Happy almost-fall, everyone! We’re glad to be back from summers away, although it seems that we missed some interesting stories (although I guess it’s not surprising that someone who does not believe in climate change also doesn’t think much of ancient science).
But enough about politicians — it’s the time of year when students start to think (or are forced to think) about all of the material they used to know. Noses back to the grindstone. Here, we’ve set out our best ways to remember what you learned last year and get a head start on this year. It’s mainly aimed at languages, but if you have any questions about reviewing for other topics, let us know in the comments!
- Start reviewing your vocabulary from last year. During the summer, a lot of those words you worked hard to learn went into the hibernation part of your brain. The good news is that it’s faster to learn them the second time around. A good way to review Greek and Latin vocab in particular is via flashcards (unless your program does a lot of living Greek/Latin, you’re best off learning how to recognize the various words). There are a lot of free flashcard apps online that can be used from your browser or your smartphone. Quizlet has a lot of pre-made vocab lists keyed to popular textbooks (such as Shelmerdine, Cambridge Latin, and Wheelock). Cram has some Latin words, but I’d advise you to make your own. And many publishers now offer chapter-by-chapter online vocab drills and games. Try googling your textbook name and “study aid”.
- If you’re trying to learn a modern language, Duolingo offers free introductory material in listening, writing, and speaking as well. It’s great for learning German on your commute — as long as you don’t mind people looking at you as you mutter “Meine tante isst viele Waffeln.”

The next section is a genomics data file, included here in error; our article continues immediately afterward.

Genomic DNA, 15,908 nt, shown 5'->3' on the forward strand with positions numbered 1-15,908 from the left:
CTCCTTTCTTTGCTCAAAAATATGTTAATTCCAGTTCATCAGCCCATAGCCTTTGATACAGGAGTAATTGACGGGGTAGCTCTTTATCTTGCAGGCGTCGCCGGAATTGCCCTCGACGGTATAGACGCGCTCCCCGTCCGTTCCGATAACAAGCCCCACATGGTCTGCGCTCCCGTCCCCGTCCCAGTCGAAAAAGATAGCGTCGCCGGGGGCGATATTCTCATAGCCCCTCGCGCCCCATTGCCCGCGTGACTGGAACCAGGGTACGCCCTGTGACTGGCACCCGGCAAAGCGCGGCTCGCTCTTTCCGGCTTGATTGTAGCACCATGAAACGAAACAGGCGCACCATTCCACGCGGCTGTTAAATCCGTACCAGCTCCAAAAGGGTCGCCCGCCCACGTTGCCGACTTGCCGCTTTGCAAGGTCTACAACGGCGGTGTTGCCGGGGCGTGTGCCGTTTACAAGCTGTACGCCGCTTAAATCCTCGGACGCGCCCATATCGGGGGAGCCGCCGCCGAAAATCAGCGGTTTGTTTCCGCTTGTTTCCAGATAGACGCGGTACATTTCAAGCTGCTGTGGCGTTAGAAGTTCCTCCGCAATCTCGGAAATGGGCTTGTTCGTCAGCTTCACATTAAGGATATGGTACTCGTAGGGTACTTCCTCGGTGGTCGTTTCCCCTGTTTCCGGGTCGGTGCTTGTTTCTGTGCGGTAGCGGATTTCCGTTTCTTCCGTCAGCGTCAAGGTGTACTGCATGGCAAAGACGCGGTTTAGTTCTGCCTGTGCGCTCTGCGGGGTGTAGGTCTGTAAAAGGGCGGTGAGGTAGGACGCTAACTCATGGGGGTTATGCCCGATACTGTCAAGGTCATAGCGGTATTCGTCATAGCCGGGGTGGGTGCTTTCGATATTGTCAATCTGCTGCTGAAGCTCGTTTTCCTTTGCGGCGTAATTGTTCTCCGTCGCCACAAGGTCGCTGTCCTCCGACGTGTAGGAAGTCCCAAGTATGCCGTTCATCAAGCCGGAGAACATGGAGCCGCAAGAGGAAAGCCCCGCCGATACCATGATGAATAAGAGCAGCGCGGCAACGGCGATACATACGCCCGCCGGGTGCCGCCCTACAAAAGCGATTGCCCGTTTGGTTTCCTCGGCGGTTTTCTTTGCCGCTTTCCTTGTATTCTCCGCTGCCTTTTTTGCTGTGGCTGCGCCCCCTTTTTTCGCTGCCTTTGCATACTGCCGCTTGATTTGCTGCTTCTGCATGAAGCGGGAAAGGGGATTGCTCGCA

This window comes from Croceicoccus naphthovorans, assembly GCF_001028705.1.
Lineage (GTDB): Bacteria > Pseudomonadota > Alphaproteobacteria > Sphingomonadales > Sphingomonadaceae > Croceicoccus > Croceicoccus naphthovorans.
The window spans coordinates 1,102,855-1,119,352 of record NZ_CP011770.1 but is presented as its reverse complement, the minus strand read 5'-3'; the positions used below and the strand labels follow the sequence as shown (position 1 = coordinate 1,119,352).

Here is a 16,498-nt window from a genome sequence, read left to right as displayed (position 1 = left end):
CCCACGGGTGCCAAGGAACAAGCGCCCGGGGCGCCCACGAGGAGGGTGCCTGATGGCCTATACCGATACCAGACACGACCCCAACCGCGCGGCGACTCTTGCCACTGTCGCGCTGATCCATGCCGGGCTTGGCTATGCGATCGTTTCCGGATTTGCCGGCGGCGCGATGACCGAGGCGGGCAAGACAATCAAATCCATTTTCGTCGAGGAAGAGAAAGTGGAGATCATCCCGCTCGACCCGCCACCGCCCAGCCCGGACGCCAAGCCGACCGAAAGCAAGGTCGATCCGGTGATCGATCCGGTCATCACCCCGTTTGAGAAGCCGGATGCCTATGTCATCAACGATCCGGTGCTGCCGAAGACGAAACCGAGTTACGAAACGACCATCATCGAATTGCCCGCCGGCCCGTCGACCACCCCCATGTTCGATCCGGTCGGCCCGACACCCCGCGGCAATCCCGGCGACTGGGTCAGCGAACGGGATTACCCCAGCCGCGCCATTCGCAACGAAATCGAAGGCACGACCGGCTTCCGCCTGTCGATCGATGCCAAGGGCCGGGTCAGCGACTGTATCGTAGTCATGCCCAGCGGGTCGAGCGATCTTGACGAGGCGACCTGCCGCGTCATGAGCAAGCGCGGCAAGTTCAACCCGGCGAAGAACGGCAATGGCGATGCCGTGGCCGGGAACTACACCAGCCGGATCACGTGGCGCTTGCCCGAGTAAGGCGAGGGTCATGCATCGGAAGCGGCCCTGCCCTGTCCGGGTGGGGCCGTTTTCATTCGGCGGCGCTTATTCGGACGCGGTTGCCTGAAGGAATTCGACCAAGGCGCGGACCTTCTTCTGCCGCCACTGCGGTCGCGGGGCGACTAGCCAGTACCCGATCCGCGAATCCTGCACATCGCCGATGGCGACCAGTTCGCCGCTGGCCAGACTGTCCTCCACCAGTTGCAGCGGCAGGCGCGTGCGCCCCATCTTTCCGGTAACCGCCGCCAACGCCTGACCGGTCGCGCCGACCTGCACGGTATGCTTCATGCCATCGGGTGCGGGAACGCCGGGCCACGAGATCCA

- Review both the grammar and the sentences in your textbook. You don’t have to start from chapter one; that should be way too easy for you now. Go back about five chapters from where you left off last year and do every exercise. If you still have your graded homework and classwork from last year, compare it to what you do now: what do you need to work on? Maybe it’s a case, like the ablative; maybe it’s putting words together correctly in a complete sentence. Whatever it is, that gives you something to focus on for the upcoming year.
- Don’t panic! Professors expect students to have forgotten material over the summer. We always start with a review. If you start reviewing before classes, that’s one step ahead for your own knowledge — and will start you off well for the school year.
Three (and a half) tips for relearning Latin 101 by https://libraryofantiquity.wordpress.com is licensed under a Creative Commons Attribution 4.0 International License.